Infectious disease expert: “The risk is low” to get infected from shopping and delivery packages.

Joseph Allen, Assistant Professor of Exposure Assessment Science Department of Environmental Health, Harvard

In an op-ed to the Washington Post, a literal professor of infectious disease exposure says that you're unlikely to be infected through groceries or packages, and if you're worried, even a few of the steps people are adopting should help reduce the threat of infection enormously.

Yes, the virus can be detected on some surfaces for up to a day, but the reality is that the levels drop off quickly. For example, the article shows that the virus’s half-life on stainless steel and plastic was 5.6 hours and 6.8 hours, respectively. (Half-life is how long it takes the viral concentration to decrease by half, then half of that half, and so on until it’s gone.)

Now, let’s examine the full causal chain that would have to exist for you to get sick from a contaminated Amazon package at your door or a gallon of milk from the grocery store.

In the case of the Amazon package, the driver would have to be infected and still working despite limited symptoms. (If they were very ill, they would most likely be home; if they had no symptoms, it’s unlikely they would be coughing or sneezing frequently.) Let’s say they wipe their nose, don’t wash their hands and then transfer some virus to your package.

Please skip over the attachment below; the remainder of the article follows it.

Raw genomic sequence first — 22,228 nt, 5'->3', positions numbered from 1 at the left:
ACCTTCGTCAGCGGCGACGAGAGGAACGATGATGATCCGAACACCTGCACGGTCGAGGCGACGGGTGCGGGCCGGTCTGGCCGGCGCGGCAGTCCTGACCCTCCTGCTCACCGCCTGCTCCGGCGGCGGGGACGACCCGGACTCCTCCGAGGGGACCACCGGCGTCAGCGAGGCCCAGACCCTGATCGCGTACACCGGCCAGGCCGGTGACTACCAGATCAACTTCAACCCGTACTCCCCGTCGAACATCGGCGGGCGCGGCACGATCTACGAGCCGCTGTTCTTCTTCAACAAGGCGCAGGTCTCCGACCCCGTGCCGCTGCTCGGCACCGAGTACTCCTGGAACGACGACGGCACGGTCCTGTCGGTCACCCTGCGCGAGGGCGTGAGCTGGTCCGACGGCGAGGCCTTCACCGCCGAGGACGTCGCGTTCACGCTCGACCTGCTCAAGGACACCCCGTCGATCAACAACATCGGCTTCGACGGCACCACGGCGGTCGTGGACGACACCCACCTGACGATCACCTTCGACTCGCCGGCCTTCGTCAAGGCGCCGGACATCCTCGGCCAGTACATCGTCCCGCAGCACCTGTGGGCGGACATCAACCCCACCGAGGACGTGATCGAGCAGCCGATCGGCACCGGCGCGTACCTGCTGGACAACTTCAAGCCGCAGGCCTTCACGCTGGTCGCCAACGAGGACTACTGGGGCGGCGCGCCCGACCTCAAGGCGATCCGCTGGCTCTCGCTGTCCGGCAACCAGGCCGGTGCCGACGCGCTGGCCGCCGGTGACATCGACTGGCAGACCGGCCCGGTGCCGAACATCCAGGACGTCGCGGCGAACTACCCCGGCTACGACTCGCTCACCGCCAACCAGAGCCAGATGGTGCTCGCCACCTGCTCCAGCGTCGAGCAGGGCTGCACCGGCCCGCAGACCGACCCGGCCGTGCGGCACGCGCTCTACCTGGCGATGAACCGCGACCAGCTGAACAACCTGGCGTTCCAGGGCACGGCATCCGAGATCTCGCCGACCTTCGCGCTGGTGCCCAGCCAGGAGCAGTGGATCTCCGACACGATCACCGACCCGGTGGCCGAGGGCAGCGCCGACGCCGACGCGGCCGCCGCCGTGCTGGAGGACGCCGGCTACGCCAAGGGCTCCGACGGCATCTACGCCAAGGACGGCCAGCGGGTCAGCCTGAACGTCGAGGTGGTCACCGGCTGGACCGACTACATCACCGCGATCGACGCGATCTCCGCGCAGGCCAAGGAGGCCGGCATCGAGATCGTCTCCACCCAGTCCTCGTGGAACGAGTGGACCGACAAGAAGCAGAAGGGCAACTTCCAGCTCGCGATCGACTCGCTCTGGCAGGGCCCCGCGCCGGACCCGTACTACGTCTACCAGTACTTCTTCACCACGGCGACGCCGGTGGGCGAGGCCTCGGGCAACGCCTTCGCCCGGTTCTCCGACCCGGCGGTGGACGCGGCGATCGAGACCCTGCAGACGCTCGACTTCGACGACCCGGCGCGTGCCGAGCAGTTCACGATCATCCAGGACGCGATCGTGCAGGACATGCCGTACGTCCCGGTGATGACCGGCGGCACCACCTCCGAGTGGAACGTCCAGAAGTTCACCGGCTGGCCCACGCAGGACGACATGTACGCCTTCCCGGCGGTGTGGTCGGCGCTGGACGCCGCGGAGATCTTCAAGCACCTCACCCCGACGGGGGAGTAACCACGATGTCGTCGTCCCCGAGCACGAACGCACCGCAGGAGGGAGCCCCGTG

Even then, there would be a time lag from when they transferred the virus until you picked up the package at your door, with the virus degrading all the while. In the worst-case scenario, a visibly sick driver picks up your package from the truck, walks to your front door and sneezes into their hands or directly on the package immediately before handing it to you.

Even in that highly unlikely scenario, you can break this causal chain."

Lots of good information in here, check it out.